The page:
It is time to review the impact of tourism on the economy and its capacity to develop in the medium term. In fact, we can see, first of all, that the workplaces associated with the tourism sector are low-skilled, with low wages, and associated with a high level of seasonality. Because of these low salaries, the benefits are accrued by capital. From a macroeconomic point of view concerning the development of the tourism areas, the benefits would not be a  problem if they were reinvested in specialisation in industries that generate more and better jobs and reduce the dependence on tourism. If we observe the data, we can see how investment is continually concentrated in the tourist sector with  the property sector especially prospering. This means that the working classes are losing more purchasing power, since they have to pay more every season to live in the tourist areas and industries that do not have a direct gain from the productive structure based on tourism are forced to increase their profitability to cover growing costs, discouraging investment that theoretically would allow for a reduction in dependence on tourism.

According to the locals, the promise of benefits derived from tourism in a nation that has its borders open to capital, as is the case of the Spanish State, attracts significant foreign investment. This investment has been made by foreign companies that have a guarantee of withdrawing their capital, so that the net impact of the tourism industry, in terms of business benefits, are not significant. The presence of foreign investment has been on the rise for the last few years, especially since the crisis of 2008, when Spanish companies decided to get rid of their assets and increase their profits.

In this context, the impact of the COVID-19 is not distributed homogeneously among the whole of Spanish society. In the same way that Roser Espelt points out, the services, which are protagonists in the tourism sector, require a lot of social interaction and are therefore the sector most affected by measures related to confinement. The tourism labour market, on the other hand, a market with a high degree of seasonality and relative precariousness, will absorb most of the losses, which will be difficult to recover as quickly as the profits from capital.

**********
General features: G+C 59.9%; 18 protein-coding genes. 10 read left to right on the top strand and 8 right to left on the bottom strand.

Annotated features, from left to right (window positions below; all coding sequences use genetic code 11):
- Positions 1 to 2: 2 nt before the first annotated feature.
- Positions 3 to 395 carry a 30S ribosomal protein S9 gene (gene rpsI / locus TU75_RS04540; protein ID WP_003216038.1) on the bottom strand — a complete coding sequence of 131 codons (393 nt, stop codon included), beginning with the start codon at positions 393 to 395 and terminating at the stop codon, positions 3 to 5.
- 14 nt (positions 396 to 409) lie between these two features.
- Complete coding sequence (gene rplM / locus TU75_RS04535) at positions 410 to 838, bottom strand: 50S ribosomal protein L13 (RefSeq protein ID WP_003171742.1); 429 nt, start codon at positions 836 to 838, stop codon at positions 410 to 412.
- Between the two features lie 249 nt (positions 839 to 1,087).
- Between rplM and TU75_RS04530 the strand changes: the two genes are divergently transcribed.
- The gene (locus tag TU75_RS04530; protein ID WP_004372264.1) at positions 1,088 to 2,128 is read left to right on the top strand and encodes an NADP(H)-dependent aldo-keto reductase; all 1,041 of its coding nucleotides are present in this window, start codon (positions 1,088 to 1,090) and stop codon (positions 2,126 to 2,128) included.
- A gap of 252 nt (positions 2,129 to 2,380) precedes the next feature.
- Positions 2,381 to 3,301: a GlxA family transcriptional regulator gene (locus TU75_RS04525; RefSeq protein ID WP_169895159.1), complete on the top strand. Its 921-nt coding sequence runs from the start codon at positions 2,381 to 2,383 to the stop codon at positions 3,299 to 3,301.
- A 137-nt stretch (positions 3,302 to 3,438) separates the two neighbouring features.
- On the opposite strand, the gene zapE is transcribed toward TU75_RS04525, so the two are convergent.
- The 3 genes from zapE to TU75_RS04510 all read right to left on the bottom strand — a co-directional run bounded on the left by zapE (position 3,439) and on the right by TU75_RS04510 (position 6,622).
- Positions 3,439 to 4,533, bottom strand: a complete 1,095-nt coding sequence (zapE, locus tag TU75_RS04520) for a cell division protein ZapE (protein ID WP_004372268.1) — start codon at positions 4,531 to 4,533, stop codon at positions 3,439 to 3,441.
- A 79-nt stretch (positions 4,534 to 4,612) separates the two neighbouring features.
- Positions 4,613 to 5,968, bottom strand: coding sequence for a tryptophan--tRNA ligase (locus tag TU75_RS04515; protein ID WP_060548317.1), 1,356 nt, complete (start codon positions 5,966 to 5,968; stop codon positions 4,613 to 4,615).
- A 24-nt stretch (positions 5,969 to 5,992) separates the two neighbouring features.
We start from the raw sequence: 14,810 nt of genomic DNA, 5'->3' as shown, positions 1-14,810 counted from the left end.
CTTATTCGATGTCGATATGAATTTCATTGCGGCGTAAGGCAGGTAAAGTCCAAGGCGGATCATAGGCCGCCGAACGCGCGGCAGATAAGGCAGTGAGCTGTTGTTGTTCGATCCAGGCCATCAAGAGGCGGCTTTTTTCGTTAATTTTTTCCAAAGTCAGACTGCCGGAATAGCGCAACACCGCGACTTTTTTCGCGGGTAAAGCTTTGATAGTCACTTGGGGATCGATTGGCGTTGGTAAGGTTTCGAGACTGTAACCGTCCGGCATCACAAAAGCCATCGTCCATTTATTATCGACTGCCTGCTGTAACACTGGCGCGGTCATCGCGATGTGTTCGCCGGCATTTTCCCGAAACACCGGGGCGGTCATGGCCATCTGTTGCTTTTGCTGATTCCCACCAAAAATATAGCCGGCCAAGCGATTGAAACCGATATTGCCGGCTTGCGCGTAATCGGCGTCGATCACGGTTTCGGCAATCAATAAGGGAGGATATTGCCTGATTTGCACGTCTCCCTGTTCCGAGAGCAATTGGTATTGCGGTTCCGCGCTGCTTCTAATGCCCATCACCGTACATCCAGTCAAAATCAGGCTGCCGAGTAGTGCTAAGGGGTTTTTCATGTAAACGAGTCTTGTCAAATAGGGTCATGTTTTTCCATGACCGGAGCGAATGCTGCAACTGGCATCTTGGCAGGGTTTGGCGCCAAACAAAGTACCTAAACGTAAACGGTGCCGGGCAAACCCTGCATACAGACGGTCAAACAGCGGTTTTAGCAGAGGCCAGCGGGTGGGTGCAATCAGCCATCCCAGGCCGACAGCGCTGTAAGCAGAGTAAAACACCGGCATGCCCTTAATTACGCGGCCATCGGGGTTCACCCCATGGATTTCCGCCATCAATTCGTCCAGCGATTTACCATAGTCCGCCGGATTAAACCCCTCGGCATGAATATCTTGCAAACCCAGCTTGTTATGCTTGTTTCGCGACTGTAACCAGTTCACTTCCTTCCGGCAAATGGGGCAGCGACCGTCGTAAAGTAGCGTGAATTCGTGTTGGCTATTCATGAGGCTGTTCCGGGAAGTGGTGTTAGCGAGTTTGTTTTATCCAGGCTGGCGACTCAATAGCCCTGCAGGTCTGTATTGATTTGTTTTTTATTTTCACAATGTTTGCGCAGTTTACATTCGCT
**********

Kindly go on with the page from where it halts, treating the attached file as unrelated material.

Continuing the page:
What alternatives exist? In the end it means redistributing the wealth, not only to guarantee a decent income for all the population, but also because the business benefits of tourism lead to gentrification and speculation. Instead we need to build an alternative productive structure. That is because, in order to achieve immediate results, it is not the same to opt for a productive model such as that of the Spanish State, a proponent of the tourist industry, an unsustainable model socially and environmentally. We need to opt for an inclusive model, which seeks to achieve productivity and decent wages and which places the preservation of the environment and the extended reproduction of life at the centre of the production objectives.

In the short term, it is urgent to find a way to avoid contagion and to be able to continue guaranteeing the production of all that is necessary for the reproduction of life and its distribution among the Spanish population. The market has shown itself to be totally incapable of being a mechanism that operates in a situation of health crisis like the present one and in the construction of sustainable and equitable production models, so that, once again, the nationalisation of all strategic sectors and the planning of their production have become the most plausible and applicable alternative.

Betting on nationalisation, on planning, and on a change of production model requires political courage. It requires political leadership of investment, it requires standing up to the powers-that-be of the State, which is going to fail in the same manner in the agricultural revolution and which currently lacks policy possibilities because of its subservience to the European Union. There is no reason to believe that the will of the autonomous Spanish states, Spain, or European government bodies want to advance in this direction, so it is clear that the popular classes are demanding a solution that will avoid new rounds of austerity that would be an egregious error, and are demanding some financial assistance from the EU.